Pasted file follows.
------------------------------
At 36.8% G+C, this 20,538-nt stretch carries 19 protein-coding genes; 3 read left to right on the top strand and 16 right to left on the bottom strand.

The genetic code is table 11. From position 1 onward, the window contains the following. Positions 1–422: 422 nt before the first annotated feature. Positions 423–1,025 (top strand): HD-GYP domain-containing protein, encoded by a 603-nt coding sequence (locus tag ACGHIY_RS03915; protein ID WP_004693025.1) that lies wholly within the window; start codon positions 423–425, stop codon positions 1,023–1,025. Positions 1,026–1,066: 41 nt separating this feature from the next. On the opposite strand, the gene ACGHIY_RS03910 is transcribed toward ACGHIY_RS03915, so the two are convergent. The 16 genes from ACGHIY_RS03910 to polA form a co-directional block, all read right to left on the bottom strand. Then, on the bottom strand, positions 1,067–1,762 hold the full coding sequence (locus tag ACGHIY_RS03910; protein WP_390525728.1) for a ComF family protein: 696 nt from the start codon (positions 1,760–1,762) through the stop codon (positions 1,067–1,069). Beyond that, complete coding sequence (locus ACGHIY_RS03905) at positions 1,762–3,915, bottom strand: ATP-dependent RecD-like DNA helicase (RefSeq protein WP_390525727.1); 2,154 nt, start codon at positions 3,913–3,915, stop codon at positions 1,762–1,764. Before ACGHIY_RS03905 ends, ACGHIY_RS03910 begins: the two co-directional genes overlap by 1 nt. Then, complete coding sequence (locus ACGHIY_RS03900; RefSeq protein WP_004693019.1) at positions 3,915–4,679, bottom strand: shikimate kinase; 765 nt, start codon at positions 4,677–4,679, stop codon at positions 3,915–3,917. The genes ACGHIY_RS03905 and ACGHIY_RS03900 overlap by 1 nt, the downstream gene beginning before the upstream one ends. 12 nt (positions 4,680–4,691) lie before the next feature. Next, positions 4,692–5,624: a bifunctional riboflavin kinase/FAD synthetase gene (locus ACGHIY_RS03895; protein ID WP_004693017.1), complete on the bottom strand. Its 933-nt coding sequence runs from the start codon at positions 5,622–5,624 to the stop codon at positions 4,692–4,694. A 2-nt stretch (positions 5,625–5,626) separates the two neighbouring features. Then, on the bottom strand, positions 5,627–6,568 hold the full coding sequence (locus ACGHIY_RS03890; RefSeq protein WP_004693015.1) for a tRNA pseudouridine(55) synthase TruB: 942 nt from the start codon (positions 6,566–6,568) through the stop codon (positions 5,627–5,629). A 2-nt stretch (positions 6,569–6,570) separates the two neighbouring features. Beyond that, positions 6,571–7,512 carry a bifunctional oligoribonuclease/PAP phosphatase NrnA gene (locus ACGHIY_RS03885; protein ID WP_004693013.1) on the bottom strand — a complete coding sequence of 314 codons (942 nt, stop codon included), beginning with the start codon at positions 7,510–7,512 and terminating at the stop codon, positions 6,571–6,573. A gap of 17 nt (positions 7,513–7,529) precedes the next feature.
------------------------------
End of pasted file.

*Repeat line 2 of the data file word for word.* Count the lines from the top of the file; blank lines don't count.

The genetic code is table 11. From position 1 onward, the window contains the following. Positions 1–422: 422 nt before the first annotated feature. Positions 423–1,025 (top strand): HD-GYP domain-containing protein, encoded by a 603-nt coding sequence (locus tag ACGHIY_RS03915; protein ID WP_004693025.1) that lies wholly within the window; start codon positions 423–425, stop codon positions 1,023–1,025. Positions 1,026–1,066: 41 nt separating this feature from the next. On the opposite strand, the gene ACGHIY_RS03910 is transcribed toward ACGHIY_RS03915, so the two are convergent. The 16 genes from ACGHIY_RS03910 to polA form a co-directional block, all read right to left on the bottom strand. Then, on the bottom strand, positions 1,067–1,762 hold the full coding sequence (locus tag ACGHIY_RS03910; protein WP_390525728.1) for a ComF family protein: 696 nt from the start codon (positions 1,760–1,762) through the stop codon (positions 1,067–1,069). Beyond that, complete coding sequence (locus ACGHIY_RS03905) at positions 1,762–3,915, bottom strand: ATP-dependent RecD-like DNA helicase (RefSeq protein WP_390525727.1); 2,154 nt, start codon at positions 3,913–3,915, stop codon at positions 1,762–1,764. Before ACGHIY_RS03905 ends, ACGHIY_RS03910 begins: the two co-directional genes overlap by 1 nt. Then, complete coding sequence (locus ACGHIY_RS03900; RefSeq protein WP_004693019.1) at positions 3,915–4,679, bottom strand: shikimate kinase; 765 nt, start codon at positions 4,677–4,679, stop codon at positions 3,915–3,917. The genes ACGHIY_RS03905 and ACGHIY_RS03900 overlap by 1 nt, the downstream gene beginning before the upstream one ends. 12 nt (positions 4,680–4,691) lie before the next feature. Next, positions 4,692–5,624: a bifunctional riboflavin kinase/FAD synthetase gene (locus ACGHIY_RS03895; protein ID WP_004693017.1), complete on the bottom strand. Its 933-nt coding sequence runs from the start codon at positions 5,622–5,624 to the stop codon at positions 4,692–4,694. A 2-nt stretch (positions 5,625–5,626) separates the two neighbouring features. Then, on the bottom strand, positions 5,627–6,568 hold the full coding sequence (locus ACGHIY_RS03890; RefSeq protein WP_004693015.1) for a tRNA pseudouridine(55) synthase TruB: 942 nt from the start codon (positions 6,566–6,568) through the stop codon (positions 5,627–5,629). A 2-nt stretch (positions 6,569–6,570) separates the two neighbouring features. Beyond that, positions 6,571–7,512 carry a bifunctional oligoribonuclease/PAP phosphatase NrnA gene (locus ACGHIY_RS03885; protein ID WP_004693013.1) on the bottom strand — a complete coding sequence of 314 codons (942 nt, stop codon included), beginning with the start codon at positions 7,510–7,512 and terminating at the stop codon, positions 6,571–6,573. A gap of 17 nt (positions 7,513–7,529) precedes the next feature.